Take the 2-minute tour ×
Stack Overflow is a question and answer site for professional and enthusiast programmers. It's 100% free, no registration required.

I have a Nib file containing grouped table view and a cell. The cell is connected to UITableViewController through outlet. In cellForRowAtIndexPath I just return that cell and I can see a single cell in the table view. But when I change the row count of table to 2 and want to show the same cell, then I can see only one, it appears that the second cell is intended to be there, as the lower corners of the visible cell are not rounded, however, it's not there.

If I create a second cell object in nib file, second outlet and return it as second row, the it appears fine. My cell has identifier specified in IB.

Does it mean I can't re-use cell object for more than one row?

share|improve this question
add comment

2 Answers

up vote 1 down vote accepted

In the same way as you would need one instance of a UIButton for each visible button in your view, you will need one instance of your cell for each visible row.

The common pattern to manage this, is to ask the tableview for a previously instantiated cell that is no longer needed (dequeueReusableCellWithIdentifier:), and then return that cell. If the table view does not have any reusable cells, you have to instantiate a new one from your nib file.

There are many examples on this around the web, and you can also find some here at SO, ex in this answer.

I would recommend that you read through Apples TableView Programming Guide, which also contains a section on loading cells from nibs.

UPDATE: An attempt on explaining the TableView and reuse of cells in a different way.

Lets say we have a large gallery with old paintings. Thousands of paintings. The gallery has just one display room, though, and it has walls for just ten paintings. The gallery manager has to switch paintings now and then when the visitors get bored and want to see some new paintings.

Every displayed painting needs a frame. Without a frame, it can't be put on a wall. Frames are expensive to make, and take up a lot of space. The frame maker guy want have time nor money to build the thousands of frames needed.

He finds out that he want be needing frames for all the paintings that is not shown at the moment. He would only need ten frames for the currently displayed paintings. When the gallery manager takes down a painting, the frame maker stores the frame, and when the gallery manager put up a new painting and asks the frame maker for a frame for it, the frame maker returns the frame from the previous painting again.

One day, the needed-space-between-paintings-regulations gets changed for no good reason. The gallery manager is able to put up two more pictures in the display room. He picks two paintings from the store room, and asks the frame maker for frames. The frame maker has no spare frames, and need to make two new frames.

Now, lets say that the gallery is a TableView, and all the paintings are rows of data. The display room with space for ten visible paintings, is the screen, with space for ten visible rows. Each visible row would need a cell, just like each displayed painting would need a frame.

In the end, you shouldn't care that much about saving resources by reusing one cell. That's TableViews responsibility. It's an implementation detail of the TableView how many cells is needed and how it is used. The protocol defines how you can ask the TableView for an reusable cell, and the documentations states that you should. That should be enough. Demo projects shows that TableView can manage very large amounts of data. If your projects struggles with performance because of instantiating 10-20 cells from nib, you probably got some problems with your nib file or something. There are some discussions, though, about the performance of loading from nib versus building cells in code. It may be interesting to you.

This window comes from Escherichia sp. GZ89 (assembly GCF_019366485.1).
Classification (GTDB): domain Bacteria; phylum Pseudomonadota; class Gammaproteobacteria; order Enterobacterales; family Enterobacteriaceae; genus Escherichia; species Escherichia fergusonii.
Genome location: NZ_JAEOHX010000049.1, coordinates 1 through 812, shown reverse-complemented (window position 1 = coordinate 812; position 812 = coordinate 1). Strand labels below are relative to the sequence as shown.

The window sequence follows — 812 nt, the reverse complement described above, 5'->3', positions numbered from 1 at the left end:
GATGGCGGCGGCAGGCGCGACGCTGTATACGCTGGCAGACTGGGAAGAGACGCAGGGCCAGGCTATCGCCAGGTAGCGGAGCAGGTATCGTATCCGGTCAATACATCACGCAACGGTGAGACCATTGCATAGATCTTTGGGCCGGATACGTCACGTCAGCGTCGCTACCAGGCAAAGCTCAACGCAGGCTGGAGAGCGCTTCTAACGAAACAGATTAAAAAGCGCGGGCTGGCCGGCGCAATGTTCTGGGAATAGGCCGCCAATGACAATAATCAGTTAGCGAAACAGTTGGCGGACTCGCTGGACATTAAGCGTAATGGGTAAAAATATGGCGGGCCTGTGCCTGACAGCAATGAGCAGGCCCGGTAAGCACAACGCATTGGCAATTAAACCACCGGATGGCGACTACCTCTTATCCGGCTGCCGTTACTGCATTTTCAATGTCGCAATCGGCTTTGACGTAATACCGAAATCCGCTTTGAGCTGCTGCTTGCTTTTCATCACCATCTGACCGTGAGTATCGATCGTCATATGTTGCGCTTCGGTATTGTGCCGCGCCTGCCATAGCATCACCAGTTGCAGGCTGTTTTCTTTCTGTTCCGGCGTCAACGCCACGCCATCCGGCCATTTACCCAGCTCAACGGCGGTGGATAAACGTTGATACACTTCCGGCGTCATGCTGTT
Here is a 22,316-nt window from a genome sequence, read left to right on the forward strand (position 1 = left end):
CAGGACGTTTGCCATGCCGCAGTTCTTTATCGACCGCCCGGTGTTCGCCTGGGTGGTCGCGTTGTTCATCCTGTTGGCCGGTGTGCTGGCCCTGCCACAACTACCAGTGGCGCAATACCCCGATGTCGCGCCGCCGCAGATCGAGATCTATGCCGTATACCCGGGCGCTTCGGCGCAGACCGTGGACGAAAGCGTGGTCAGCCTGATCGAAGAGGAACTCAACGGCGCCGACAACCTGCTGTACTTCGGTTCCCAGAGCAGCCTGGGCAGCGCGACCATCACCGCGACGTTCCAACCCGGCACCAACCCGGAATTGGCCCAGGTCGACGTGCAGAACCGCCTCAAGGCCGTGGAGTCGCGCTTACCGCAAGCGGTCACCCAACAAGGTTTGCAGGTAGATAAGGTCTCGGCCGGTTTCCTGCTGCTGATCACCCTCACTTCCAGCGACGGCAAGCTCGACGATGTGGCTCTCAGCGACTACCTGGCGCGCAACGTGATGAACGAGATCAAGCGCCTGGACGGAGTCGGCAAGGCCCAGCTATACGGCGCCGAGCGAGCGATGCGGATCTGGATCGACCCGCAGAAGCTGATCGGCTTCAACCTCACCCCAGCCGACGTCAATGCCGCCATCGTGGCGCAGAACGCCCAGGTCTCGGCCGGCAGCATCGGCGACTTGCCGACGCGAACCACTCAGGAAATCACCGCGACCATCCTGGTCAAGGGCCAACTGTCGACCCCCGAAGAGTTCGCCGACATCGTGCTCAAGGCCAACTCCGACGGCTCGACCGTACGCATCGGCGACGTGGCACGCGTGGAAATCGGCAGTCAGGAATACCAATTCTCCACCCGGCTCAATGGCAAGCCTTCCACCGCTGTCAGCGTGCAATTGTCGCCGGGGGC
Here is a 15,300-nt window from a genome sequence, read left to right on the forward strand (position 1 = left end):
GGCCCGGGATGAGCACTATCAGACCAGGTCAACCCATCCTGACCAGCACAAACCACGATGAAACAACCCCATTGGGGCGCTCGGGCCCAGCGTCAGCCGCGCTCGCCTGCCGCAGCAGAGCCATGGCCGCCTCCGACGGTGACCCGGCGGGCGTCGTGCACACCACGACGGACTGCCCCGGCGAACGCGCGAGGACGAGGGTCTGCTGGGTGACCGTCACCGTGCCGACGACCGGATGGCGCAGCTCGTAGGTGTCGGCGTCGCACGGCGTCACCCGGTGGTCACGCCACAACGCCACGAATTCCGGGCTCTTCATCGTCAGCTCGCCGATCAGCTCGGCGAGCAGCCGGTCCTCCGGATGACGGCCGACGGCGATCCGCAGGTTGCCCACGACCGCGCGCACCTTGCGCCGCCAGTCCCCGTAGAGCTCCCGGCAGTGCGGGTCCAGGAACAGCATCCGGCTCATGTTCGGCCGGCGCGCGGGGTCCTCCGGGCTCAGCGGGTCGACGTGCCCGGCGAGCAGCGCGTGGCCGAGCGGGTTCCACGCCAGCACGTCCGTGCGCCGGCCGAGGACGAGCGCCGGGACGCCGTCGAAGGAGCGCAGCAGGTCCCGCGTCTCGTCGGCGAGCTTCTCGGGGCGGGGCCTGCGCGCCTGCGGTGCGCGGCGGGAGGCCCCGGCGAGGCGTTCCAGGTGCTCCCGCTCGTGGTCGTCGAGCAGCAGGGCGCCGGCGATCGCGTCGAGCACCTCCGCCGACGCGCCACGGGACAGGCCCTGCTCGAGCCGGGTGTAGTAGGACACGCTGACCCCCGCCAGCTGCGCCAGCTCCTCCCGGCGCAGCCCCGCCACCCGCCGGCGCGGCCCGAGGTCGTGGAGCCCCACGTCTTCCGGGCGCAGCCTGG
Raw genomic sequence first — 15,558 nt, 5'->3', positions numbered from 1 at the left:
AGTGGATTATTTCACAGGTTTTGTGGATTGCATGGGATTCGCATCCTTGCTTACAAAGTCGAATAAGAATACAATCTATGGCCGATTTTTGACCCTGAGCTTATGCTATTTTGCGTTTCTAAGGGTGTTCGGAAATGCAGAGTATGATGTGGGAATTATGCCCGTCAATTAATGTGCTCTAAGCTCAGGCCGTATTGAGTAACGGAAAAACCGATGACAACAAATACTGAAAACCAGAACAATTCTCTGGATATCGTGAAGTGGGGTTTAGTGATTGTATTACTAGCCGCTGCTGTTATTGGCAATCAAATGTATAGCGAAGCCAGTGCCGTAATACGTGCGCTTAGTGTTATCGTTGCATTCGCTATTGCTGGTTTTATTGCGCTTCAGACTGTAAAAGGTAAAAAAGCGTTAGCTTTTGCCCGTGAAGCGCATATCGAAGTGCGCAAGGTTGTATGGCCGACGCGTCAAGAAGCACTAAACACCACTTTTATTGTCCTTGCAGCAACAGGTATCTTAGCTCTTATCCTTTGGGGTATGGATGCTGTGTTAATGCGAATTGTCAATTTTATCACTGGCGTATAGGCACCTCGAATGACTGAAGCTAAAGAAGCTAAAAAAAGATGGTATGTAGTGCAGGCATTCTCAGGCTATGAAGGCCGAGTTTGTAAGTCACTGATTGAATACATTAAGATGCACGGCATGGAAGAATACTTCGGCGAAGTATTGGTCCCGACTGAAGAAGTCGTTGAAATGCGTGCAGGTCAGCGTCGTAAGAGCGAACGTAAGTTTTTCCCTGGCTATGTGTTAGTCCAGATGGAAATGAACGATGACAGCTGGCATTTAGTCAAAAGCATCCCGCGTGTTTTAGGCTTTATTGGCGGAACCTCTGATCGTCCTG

share|improve this answer
    
I have gone through TableView Programming guide and doing the same way as it's described in the guide for static cells loaded from Nib files, except I want to save the resources and use a single cell object, with different content for each row. The way you are describing is different with the one from Apple guide. So I know what should I do to solve it, but I don't know why I can't reuse the same cell. Answer is not here. –  Pablo Jul 16 '10 at 7:36
    
You can't reuse the exact same cell object for all the cells. You need one instance for each visible cell. But you shouldn't care. Let the TableView take care of it. Ask for a reusable cell, and if it returns nil, you will need to instantiate a new one. If it was possible to save resources by using the same cell for every row, the dequeue-method would return the first cell that gets instantiated evert time you call it after the first call. –  Vegar Jul 25 '10 at 22:31
add comment

I had some very weird behavior that sounds very much like what you are describing some time ago.

Eventually I found that the problem was that I had just added a table view cell to a xib which contains other items such as the parent table view and controller. What I had to do was create a seperate xib for each table view cell individually. I think the issue was that loading the table view cell from an incorrectly built xib was confusing the issue.

As Vegar said there are a lot of tutorials on how to do it.

share|improve this answer
add comment

Your Answer

 
discard

By posting your answer, you agree to the privacy policy and terms of service.

Not the answer you're looking for? Browse other questions tagged or ask your own question.